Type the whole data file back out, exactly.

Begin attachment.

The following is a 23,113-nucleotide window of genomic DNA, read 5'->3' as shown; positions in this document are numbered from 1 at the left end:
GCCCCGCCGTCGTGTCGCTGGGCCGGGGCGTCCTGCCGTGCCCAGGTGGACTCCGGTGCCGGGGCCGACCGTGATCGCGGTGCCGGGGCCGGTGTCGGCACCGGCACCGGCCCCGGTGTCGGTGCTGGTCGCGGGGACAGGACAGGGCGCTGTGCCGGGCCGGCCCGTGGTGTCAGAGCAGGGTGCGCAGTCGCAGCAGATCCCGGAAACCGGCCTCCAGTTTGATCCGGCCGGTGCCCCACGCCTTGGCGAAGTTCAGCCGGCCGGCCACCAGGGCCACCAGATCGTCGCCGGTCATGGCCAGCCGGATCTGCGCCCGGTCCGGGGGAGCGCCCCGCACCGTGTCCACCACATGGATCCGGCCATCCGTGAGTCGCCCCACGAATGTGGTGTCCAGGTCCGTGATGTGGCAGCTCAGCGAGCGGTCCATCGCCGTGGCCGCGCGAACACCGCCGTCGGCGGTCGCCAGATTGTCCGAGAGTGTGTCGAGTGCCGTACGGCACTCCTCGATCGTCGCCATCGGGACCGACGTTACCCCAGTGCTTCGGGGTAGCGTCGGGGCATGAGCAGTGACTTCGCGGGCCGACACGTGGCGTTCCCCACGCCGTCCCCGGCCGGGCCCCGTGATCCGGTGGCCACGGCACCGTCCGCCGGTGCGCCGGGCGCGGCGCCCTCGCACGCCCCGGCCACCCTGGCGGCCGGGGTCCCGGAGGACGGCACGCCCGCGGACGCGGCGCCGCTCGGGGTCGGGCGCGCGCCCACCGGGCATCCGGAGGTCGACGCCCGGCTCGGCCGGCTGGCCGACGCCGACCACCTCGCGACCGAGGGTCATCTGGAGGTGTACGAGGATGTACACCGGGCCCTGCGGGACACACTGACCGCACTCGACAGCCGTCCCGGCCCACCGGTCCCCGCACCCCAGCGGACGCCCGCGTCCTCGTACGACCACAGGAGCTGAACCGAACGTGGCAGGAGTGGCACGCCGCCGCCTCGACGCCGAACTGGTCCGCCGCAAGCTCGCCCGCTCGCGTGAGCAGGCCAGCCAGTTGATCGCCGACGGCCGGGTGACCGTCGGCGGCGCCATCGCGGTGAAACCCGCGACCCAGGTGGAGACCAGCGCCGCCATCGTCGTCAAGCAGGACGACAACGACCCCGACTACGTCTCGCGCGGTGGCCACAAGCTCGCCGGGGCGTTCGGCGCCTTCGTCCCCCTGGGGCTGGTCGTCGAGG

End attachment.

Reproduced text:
The following is a 23,113-nucleotide window of genomic DNA, read 5'->3' as shown; positions in this document are numbered from 1 at the left end:
GCCCCGCCGTCGTGTCGCTGGGCCGGGGCGTCCTGCCGTGCCCAGGTGGACTCCGGTGCCGGGGCCGACCGTGATCGCGGTGCCGGGGCCGGTGTCGGCACCGGCACCGGCCCCGGTGTCGGTGCTGGTCGCGGGGACAGGACAGGGCGCTGTGCCGGGCCGGCCCGTGGTGTCAGAGCAGGGTGCGCAGTCGCAGCAGATCCCGGAAACCGGCCTCCAGTTTGATCCGGCCGGTGCCCCACGCCTTGGCGAAGTTCAGCCGGCCGGCCACCAGGGCCACCAGATCGTCGCCGGTCATGGCCAGCCGGATCTGCGCCCGGTCCGGGGGAGCGCCCCGCACCGTGTCCACCACATGGATCCGGCCATCCGTGAGTCGCCCCACGAATGTGGTGTCCAGGTCCGTGATGTGGCAGCTCAGCGAGCGGTCCATCGCCGTGGCCGCGCGAACACCGCCGTCGGCGGTCGCCAGATTGTCCGAGAGTGTGTCGAGTGCCGTACGGCACTCCTCGATCGTCGCCATCGGGACCGACGTTACCCCAGTGCTTCGGGGTAGCGTCGGGGCATGAGCAGTGACTTCGCGGGCCGACACGTGGCGTTCCCCACGCCGTCCCCGGCCGGGCCCCGTGATCCGGTGGCCACGGCACCGTCCGCCGGTGCGCCGGGCGCGGCGCCCTCGCACGCCCCGGCCACCCTGGCGGCCGGGGTCCCGGAGGACGGCACGCCCGCGGACGCGGCGCCGCTCGGGGTCGGGCGCGCGCCCACCGGGCATCCGGAGGTCGACGCCCGGCTCGGCCGGCTGGCCGACGCCGACCACCTCGCGACCGAGGGTCATCTGGAGGTGTACGAGGATGTACACCGGGCCCTGCGGGACACACTGACCGCACTCGACAGCCGTCCCGGCCCACCGGTCCCCGCACCCCAGCGGACGCCCGCGTCCTCGTACGACCACAGGAGCTGAACCGAACGTGGCAGGAGTGGCACGCCGCCGCCTCGACGCCGAACTGGTCCGCCGCAAGCTCGCCCGCTCGCGTGAGCAGGCCAGCCAGTTGATCGCCGACGGCCGGGTGACCGTCGGCGGCGCCATCGCGGTGAAACCCGCGACCCAGGTGGAGACCAGCGCCGCCATCGTCGTCAAGCAGGACGACAACGACCCCGACTACGTCTCGCGCGGTGGCCACAAGCTCGCCGGGGCGTTCGGCGCCTTCGTCCCCCTGGGGCTGGTCGTCGAGG